That meant that a house bought through right to buy after year 15 could subject the HRA to a loss of over £80k.


Extending the cost floor to 30 years would alleviate that risk and put the Council onto a much lower risk position.  Officers had discussed that with representatives from MHCLG however it required a change of government policy and legislation so at the time all decisions around acquisitions and development had to be taken on the basis of the current 15 year cost floor.


Leaseback Housing Development


The Committee heard how leaseback was a means by which housing could be developed using funding from an institutional investor. The housing was then leased to the Council who manage it for the lease term, typically 40 years in the case of houses. At the end of the lease term the housing usually transfers into the ownership of the Council. During the lease term the management and maintenance costs were covered by the rental income, with the surplus rental income being passed on to the investor.


The Council was engaged in ongoing discussions with an institutional investor with a particular focus on providing housing in Jaywick Sands but also considered options elsewhere in the district. Whilst favourable because the arrangement would provide a significant number of rental properties without exposing the Council to financial risk, there were a number of legal considerations to be understood. The investor needed to also understand the build and acquisition costs which presented a significant challenge in Jaywick Sands and the weekly rent needed to be set at a level that was attractive to renters.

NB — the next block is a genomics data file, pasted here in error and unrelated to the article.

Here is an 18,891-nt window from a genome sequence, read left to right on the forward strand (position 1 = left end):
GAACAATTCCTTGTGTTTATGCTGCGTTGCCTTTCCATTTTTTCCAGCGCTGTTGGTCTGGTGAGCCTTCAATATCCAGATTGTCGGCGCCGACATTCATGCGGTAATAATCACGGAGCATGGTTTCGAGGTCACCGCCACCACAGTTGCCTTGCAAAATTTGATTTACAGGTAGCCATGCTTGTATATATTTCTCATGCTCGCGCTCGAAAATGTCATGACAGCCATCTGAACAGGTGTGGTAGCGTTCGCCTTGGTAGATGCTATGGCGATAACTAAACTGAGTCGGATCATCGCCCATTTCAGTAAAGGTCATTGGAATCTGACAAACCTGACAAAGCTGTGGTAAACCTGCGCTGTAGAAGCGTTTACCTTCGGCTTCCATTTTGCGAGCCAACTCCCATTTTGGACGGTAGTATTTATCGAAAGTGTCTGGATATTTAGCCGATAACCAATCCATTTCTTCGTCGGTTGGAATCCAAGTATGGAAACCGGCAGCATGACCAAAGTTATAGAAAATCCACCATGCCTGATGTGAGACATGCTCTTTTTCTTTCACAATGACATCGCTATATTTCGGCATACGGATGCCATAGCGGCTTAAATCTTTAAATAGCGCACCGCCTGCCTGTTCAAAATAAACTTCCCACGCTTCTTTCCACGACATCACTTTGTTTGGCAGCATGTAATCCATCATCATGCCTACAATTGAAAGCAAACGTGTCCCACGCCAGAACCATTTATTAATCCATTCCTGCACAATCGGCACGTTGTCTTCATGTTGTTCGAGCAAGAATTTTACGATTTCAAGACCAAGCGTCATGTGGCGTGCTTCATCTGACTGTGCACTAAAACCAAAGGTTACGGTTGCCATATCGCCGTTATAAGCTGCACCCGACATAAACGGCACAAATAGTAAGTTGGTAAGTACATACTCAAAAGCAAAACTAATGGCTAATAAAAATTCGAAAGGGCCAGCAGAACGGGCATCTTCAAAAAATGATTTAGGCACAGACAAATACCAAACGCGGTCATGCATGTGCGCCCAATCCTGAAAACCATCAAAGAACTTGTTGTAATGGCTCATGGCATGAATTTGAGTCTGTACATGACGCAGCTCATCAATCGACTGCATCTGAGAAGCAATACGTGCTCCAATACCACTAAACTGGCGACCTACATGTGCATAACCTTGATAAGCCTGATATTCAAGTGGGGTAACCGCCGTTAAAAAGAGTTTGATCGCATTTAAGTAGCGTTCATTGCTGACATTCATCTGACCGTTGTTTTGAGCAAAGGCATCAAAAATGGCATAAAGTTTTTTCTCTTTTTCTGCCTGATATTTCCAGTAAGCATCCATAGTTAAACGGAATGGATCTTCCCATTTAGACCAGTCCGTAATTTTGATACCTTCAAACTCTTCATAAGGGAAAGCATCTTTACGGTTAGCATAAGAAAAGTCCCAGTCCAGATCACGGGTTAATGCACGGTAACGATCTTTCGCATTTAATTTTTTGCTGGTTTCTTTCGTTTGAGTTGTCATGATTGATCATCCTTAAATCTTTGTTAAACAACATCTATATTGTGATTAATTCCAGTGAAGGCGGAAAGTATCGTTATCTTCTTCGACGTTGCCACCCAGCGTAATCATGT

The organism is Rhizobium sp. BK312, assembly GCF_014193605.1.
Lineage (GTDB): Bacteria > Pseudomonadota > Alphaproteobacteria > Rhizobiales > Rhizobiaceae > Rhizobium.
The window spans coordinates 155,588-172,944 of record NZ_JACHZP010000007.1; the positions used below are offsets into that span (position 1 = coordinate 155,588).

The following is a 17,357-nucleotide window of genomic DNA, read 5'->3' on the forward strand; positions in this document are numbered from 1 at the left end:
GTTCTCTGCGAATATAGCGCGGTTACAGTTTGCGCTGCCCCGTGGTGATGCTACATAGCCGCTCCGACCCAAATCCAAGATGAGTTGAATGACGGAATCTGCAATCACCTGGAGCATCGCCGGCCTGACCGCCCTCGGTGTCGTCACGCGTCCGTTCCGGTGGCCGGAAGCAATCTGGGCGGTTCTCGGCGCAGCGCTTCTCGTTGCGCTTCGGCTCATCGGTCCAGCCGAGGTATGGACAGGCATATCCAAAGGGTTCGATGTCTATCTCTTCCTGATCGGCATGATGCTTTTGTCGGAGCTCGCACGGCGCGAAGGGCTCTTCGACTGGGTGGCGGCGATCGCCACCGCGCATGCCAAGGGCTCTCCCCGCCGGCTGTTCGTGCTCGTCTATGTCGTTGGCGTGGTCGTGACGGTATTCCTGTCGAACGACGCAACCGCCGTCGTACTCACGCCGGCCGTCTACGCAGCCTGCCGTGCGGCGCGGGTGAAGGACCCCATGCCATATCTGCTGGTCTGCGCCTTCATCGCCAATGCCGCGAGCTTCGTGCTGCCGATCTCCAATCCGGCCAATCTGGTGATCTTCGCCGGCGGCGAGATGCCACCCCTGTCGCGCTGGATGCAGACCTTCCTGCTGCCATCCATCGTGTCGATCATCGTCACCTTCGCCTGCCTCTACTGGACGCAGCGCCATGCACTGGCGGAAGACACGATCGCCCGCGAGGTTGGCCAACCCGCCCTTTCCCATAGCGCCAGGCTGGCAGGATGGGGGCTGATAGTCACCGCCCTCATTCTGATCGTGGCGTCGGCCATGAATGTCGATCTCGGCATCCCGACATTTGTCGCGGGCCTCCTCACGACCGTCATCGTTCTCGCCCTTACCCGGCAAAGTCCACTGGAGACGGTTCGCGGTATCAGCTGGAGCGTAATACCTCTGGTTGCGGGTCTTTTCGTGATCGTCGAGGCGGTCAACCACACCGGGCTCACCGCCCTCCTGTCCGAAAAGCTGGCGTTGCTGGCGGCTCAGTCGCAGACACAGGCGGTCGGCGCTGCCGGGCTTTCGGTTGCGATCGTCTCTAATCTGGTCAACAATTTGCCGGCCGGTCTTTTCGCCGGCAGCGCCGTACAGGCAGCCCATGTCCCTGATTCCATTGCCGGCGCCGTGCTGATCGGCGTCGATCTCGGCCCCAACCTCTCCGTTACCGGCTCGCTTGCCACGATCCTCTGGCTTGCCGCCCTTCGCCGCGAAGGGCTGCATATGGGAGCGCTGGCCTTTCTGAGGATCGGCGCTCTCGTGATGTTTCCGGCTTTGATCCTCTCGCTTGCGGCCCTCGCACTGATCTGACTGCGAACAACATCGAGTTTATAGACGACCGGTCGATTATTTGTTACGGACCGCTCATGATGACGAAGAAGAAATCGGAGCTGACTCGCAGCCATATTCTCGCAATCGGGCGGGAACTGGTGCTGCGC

Officers would continue to explore this option and bring a report forward to Cabinet if and when a suitable arrangement had been developed.


Section 106 Funding


Members heard how the amount of s106 funding for affordable housing provision, often referred to as an off site contribution, awarded to the Council was reported as part of the quarterly budget report. In Quarter 2, £1.7M was available. That funding would be used to fund housing acquisition and development in order to achieve the Council’s 200 additional home target.



Housing Voids


Members also heard how housing voids had increased over the last year or so to a point where the Quarter 2 financial reporting showed a figure of 4% financial loss. Given the COVID-19 pandemic an increase in void properties was to some extent to be expected and was something that all landlords would have experienced. All but urgent lettings were suspended between April and mid-June 2020. General working restrictions both in respect of office based allocations staff and repair and maintenance contractors had meant a slower turnaround and allocation process had been in place since.